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2012-09-07

Rep. John Lewis, Civil Rights Icon, on Re-Electing Obama and Fighting to Protect the Vote

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Among the speakers on the closing night of the Democratic National Convention in Charlotte on Thursday was the legendary civil rights activist and Georgia Rep. John Lewis. During the 1960s, Lewis was arrested more than 40 times and beaten almost to death as he served as chair of the Student Nonviolent Coordinating Committee, marched side by side with Dr. Martin Luther King Jr., helped organize the Freedom Rides, campaigned for Robert Kennedy’s presidential bid and spoke at the 1963 March on Washington. [includes rush transcript]

Transcript

This is a rush transcript. Copy may not be in its final form.

AMY GOODMAN: This is "Breaking With Convention: War, Peace and the Presidency," Democracy Now!'s last day of two-hour coverage daily from the Democratic National Convention, inside and out. I'm Amy Goodman.

Among the speakers on the closing night of the convention here in Charlotte Thursday was the legendary civil rights activist, now 13-term Georgia congressmember, John Lewis.

REP. JOHN LEWIS: I first came to this city in 1961, the year Barack Obama was born. I was one of the 13 original Freedom Riders. We were on a bus ride from Washington to New Orleans, trying to test a recent Supreme Court ruling that banned racial discrimination on buses crossing state lines. We tested the waiting rooms, restroom facility. But here in Charlotte, North Carolina, a young African American tried to get a shoeshine at the Greyhound bus station. He was arrested and taken to jail. On that same day, we traveled to Rock Hill, South Carolina, about 25 miles from here. When my seat mate Albert Bigelow and I tried to enter a white waiting room, we were met by an angry mob that beat us and left us lying in a pool of blood. Some police officers came up and asked us whether we wanted to press charges. We said, "No. We come in peace, love and nonviolence." We said our struggle was not against individuals, but against unjust laws and customs. Our goal was the true freedom for every American.

Since then, America made a lot of progress. We are a different society than we were in 1961. And in 2008, we showed the world the true promise of America, when we elected President Barack Obama. A few years ago, a man from Rock Hill, inspired by President Obama’s election, decided to come forward. He came to my office in Washington and said, "I am one of the people who beat you. I want to apologize. Will you forgive me?" I said, "I accept your apology." He started crying. He gave me a hug. I hugged him back. And we both started crying. This man and I don’t want to go back. We don’t want to go back. Brothers and sisters, do you want to go back?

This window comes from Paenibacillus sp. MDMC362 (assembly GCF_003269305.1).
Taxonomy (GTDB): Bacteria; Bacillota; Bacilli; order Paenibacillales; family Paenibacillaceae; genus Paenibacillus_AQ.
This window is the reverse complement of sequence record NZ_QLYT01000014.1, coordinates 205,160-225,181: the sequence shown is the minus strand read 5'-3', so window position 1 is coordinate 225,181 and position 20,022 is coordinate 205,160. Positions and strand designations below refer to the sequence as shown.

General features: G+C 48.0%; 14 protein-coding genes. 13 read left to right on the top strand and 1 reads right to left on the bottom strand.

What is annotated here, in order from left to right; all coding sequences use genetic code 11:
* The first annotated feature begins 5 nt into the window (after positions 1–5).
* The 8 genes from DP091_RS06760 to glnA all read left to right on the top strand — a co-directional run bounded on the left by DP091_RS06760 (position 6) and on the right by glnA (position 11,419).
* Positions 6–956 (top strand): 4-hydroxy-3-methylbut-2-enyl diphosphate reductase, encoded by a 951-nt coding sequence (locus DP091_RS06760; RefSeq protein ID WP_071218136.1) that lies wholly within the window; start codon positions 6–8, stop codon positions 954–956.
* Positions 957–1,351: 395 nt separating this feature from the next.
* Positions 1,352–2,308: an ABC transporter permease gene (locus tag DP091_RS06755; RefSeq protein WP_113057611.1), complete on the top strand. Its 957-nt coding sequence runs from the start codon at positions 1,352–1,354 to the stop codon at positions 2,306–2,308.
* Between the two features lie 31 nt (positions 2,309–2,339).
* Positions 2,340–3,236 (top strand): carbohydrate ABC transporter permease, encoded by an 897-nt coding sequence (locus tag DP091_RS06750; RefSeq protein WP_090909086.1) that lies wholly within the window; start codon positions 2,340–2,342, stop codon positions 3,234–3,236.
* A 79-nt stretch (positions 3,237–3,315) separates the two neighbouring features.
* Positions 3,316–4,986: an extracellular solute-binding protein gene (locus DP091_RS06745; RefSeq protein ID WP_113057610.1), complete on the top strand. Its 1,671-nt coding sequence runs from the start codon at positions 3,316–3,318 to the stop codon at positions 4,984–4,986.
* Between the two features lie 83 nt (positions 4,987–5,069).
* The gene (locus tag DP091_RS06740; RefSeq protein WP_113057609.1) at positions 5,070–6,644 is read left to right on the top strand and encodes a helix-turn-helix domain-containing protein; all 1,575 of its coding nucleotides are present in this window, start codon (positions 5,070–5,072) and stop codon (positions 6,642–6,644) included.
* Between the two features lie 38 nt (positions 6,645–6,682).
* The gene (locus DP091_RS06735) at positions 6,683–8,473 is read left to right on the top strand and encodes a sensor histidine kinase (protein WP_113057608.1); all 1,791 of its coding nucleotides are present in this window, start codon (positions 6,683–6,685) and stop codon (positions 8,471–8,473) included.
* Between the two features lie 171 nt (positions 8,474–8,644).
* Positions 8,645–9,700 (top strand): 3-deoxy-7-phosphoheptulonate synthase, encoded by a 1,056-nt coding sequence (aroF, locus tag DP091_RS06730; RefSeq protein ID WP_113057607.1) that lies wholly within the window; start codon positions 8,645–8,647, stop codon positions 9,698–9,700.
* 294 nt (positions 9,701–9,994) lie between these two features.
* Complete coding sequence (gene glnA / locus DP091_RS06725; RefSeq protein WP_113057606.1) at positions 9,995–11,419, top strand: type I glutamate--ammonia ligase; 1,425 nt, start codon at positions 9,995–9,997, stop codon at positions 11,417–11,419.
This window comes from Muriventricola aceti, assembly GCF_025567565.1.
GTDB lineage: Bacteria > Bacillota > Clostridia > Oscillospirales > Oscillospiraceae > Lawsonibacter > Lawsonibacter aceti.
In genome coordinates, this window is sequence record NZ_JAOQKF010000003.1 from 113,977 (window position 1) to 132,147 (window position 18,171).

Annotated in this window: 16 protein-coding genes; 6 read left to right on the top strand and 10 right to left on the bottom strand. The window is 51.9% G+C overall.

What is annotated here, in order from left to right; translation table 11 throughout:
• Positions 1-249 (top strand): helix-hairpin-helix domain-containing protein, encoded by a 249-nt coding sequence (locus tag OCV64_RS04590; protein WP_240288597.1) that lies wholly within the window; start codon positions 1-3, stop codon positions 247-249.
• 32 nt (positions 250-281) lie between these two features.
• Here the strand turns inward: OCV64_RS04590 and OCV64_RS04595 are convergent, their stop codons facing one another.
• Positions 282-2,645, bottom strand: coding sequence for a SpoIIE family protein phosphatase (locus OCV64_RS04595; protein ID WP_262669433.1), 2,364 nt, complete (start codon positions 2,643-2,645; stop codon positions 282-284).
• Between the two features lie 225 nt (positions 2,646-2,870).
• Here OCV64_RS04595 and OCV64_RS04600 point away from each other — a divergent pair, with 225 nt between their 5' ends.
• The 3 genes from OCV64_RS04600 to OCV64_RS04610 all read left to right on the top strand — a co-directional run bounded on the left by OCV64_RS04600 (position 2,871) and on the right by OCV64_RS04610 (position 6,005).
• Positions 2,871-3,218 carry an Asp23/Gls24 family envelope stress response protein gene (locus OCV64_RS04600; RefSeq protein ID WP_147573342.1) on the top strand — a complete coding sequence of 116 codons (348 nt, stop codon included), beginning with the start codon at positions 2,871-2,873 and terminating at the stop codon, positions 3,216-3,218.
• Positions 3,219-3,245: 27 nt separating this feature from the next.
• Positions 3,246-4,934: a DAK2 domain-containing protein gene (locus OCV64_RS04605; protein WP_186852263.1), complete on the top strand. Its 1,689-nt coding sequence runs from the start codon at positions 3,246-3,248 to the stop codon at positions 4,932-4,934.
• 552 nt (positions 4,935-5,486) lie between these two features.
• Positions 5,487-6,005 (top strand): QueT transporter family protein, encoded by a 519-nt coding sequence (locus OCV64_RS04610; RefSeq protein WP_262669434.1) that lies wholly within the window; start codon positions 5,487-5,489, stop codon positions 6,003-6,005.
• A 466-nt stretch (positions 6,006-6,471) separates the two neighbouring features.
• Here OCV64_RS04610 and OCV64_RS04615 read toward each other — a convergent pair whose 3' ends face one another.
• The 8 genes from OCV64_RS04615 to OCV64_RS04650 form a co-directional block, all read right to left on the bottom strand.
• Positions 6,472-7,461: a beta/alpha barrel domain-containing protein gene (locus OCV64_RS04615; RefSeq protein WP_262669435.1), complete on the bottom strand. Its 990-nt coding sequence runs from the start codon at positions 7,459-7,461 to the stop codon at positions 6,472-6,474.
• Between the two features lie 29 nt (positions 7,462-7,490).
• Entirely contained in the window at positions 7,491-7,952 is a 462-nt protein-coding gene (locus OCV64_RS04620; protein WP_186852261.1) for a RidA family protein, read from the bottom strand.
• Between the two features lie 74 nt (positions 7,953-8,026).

AUDIENCE: No!

REP. JOHN LEWIS: Or do you want to keep America moving forward?

AUDIENCE: Yes!

REP. JOHN LEWIS: My dear friends, your vote is precious, almost sacred. It is the most powerful nonviolent tool we have to create a more perfect union. Not too long ago, people stood in unmovable lines. They had to pass a so-called literacy test, pay a poll tax. On one occasion, a man was asked to count the number of bubbles in a bar of soap. On another occasion, one was asked to count the jellybeans in a jar—all to keep them from casting their ballot. Today it is unbelievable that there are Republican officials are trying to stop some people from voting. They are changing—they are changing the rules, cutting polling hours and imposing a requirement intended to suppress the vote. The Republican leader in the Pennsylvania House even bragged that his state’s new voter ID law is going to allow Governor Romney to win the state. That’s not right, that’s not fair, and that is not just. And similar efforts have been made in Texas, Ohio, Florida, Wisconsin, Arizona, Georgia and South Carolina. I’ve seen this before. I lived this before. Too many people struggled, suffered and died to make it possible for every American to exercise their right to vote. And we have come too far together to ever turn back. So, Democrats, we must not be silent. We must stand up, speak up and speak out!

AMY GOODMAN: That was legendary civil rights activist, long-term Georgia Congressmember John Lewis. For a full hour interview with him with Democracy Now!, can go to our website at democracynow.org.

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